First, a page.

Posted by Derek Champoux
4 years ago / April 6, 2020
The Cloudy Future of Alberta’s Vape Tax
Since the federal legalization of cannabis in 2018, Canada has led the industry in regulations, policies, and thought leadership. While the nation, as a whole, is moving the industry forward, Alberta’s surprising announcement to impose a 20% tax on vape products is a major step in the wrong direction.
The policy is a misguided attempt to curb teen vaping. As important as it is to protect youth, this approach is ineffectual and implementing this high vape tax will do more harm than good, negatively impacting the cannabis industry, as well as Canadian families.
Why The Vape Tax Is Bad For The Industry & Canadians
1. It Will Push Albertans Toward The Black Market
One of the main justifications Canada used for the federal legalization of cannabis was to disrupt, and ultimately displace, the black market. Alberta’s new vape tax, however, is only going to make the black market stronger.
Increasing the price of products by 20% is prohibitively expensive. Of course, the tax only affects legal products, making black market pricing even more competitive. As a result, consumers will prefer to purchase from Alberta’s (already thriving) black market.
Illegal vape sales keep money out of the hands of the government, legitimate cannabis companies, and provide less safe products to Canadians.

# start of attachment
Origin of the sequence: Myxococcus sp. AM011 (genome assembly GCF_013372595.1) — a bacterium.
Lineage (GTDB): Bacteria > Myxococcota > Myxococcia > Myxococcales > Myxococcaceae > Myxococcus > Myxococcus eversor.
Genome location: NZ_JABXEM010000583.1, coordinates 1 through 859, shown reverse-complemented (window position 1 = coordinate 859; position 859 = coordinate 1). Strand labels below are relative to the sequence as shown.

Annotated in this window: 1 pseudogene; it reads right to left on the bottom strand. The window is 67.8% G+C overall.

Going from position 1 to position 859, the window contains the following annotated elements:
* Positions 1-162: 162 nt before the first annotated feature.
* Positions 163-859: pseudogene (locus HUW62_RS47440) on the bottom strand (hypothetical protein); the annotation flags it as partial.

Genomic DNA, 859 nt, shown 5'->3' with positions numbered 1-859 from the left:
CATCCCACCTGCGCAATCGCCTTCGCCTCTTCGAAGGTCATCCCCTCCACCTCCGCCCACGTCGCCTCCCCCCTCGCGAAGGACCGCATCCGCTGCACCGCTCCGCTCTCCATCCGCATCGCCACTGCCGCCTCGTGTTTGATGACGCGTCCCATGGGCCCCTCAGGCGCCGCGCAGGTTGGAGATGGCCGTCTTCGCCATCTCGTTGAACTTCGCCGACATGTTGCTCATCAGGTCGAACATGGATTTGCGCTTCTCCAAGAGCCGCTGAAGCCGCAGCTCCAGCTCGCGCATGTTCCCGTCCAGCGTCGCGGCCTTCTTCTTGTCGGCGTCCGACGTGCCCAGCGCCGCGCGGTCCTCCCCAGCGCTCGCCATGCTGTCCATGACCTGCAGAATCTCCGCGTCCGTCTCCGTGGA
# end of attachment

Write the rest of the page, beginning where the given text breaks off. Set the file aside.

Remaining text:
Black market vape hardware and extracts are dangerous. They do not undergo testing and do not have to adhere to Health Canada’s regulations. As such, they are much more likely to include dangerous additives and diluents, such as Vitamin E Acetate.
Vitamin E Acetate is the chemical linked to EVALI (E-cigarette & Vaping product use Associated Lung Injury), the lung disease caused by illegal vape products. Legal, regulated products do not carry these same risks.
The 2019 EVALI scare happened because black market extractors and retailers were adding dangerous additives to their unregulated products. These incidents were largely limited to the US. There’s no reason to believe Canadians will experience similar vape related illnesses now that there is widespread access to legal, heavily regulated cannabis vape products.
2. It Perpetuates Fears and Reinforces Unfair Stigmas
Health Canada has implemented some of the strictest cannabis regulations in the world to ensure that all cannabis vape products sold in legitimate shops undergo and pass rigorous testing. But Alberta’s vape tax gives the impression that tested cannabis vape products, specifically, are inherently more dangerous than other cannabis products and delivery systems. This is not only patently false but also contributes to the negative stigma that the cannabis vape industry has been battling since EVALI.
To be fair, EVALI was a big concern in the U.S., where few regulations—and even fewer oversight bodies—existed for cannabis vape products and retailers. In Canada, however, there were no EVALI-linked deaths and only 18 total cases of vape-related illnesses, each traced directly to black market purchases. All 18 of those cases wouldn’t have happened if regulated cannabis vape products were available for purchase at the time. Shedding itself of the doubt and stigma that EVALI cast over the legal cannabis vape industry has already proven to be difficult enough without Alberta’s government making things worse.